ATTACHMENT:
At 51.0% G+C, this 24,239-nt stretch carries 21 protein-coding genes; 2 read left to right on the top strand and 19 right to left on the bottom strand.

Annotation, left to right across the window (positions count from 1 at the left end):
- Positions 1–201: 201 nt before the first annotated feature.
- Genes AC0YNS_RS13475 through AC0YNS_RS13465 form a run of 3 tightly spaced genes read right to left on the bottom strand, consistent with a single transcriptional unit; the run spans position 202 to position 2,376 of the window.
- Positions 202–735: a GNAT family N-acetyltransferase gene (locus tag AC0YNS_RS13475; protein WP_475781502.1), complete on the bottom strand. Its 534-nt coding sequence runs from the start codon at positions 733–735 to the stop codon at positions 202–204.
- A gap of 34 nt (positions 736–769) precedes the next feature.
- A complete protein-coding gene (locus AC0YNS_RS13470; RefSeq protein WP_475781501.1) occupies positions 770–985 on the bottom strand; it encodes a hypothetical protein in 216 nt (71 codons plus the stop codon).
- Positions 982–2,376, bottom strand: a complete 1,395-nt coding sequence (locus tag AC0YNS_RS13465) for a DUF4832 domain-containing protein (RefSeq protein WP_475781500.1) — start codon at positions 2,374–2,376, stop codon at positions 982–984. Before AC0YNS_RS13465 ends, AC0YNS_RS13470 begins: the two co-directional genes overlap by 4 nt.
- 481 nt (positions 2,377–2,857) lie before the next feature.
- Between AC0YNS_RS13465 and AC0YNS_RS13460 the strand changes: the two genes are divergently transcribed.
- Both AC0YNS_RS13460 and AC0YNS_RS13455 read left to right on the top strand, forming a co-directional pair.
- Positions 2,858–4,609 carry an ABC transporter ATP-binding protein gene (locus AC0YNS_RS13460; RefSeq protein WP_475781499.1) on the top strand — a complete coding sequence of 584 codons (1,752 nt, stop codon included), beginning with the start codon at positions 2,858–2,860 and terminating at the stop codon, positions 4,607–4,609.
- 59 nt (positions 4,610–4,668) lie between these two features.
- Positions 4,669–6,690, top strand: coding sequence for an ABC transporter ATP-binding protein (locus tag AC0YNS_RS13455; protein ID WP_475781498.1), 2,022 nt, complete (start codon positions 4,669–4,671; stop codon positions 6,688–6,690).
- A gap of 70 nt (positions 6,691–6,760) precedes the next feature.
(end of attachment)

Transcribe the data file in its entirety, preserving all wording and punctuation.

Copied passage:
At 51.0% G+C, this 24,239-nt stretch carries 21 protein-coding genes; 2 read left to right on the top strand and 19 right to left on the bottom strand.

Annotation, left to right across the window (positions count from 1 at the left end):
- Positions 1–201: 201 nt before the first annotated feature.
- Genes AC0YNS_RS13475 through AC0YNS_RS13465 form a run of 3 tightly spaced genes read right to left on the bottom strand, consistent with a single transcriptional unit; the run spans position 202 to position 2,376 of the window.
- Positions 202–735: a GNAT family N-acetyltransferase gene (locus tag AC0YNS_RS13475; protein WP_475781502.1), complete on the bottom strand. Its 534-nt coding sequence runs from the start codon at positions 733–735 to the stop codon at positions 202–204.
- A gap of 34 nt (positions 736–769) precedes the next feature.
- A complete protein-coding gene (locus AC0YNS_RS13470; RefSeq protein WP_475781501.1) occupies positions 770–985 on the bottom strand; it encodes a hypothetical protein in 216 nt (71 codons plus the stop codon).
- Positions 982–2,376, bottom strand: a complete 1,395-nt coding sequence (locus tag AC0YNS_RS13465) for a DUF4832 domain-containing protein (RefSeq protein WP_475781500.1) — start codon at positions 2,374–2,376, stop codon at positions 982–984. Before AC0YNS_RS13465 ends, AC0YNS_RS13470 begins: the two co-directional genes overlap by 4 nt.
- 481 nt (positions 2,377–2,857) lie before the next feature.
- Between AC0YNS_RS13465 and AC0YNS_RS13460 the strand changes: the two genes are divergently transcribed.
- Both AC0YNS_RS13460 and AC0YNS_RS13455 read left to right on the top strand, forming a co-directional pair.
- Positions 2,858–4,609 carry an ABC transporter ATP-binding protein gene (locus AC0YNS_RS13460; RefSeq protein WP_475781499.1) on the top strand — a complete coding sequence of 584 codons (1,752 nt, stop codon included), beginning with the start codon at positions 2,858–2,860 and terminating at the stop codon, positions 4,607–4,609.
- 59 nt (positions 4,610–4,668) lie between these two features.
- Positions 4,669–6,690, top strand: coding sequence for an ABC transporter ATP-binding protein (locus tag AC0YNS_RS13455; protein ID WP_475781498.1), 2,022 nt, complete (start codon positions 4,669–4,671; stop codon positions 6,688–6,690).
- A gap of 70 nt (positions 6,691–6,760) precedes the next feature.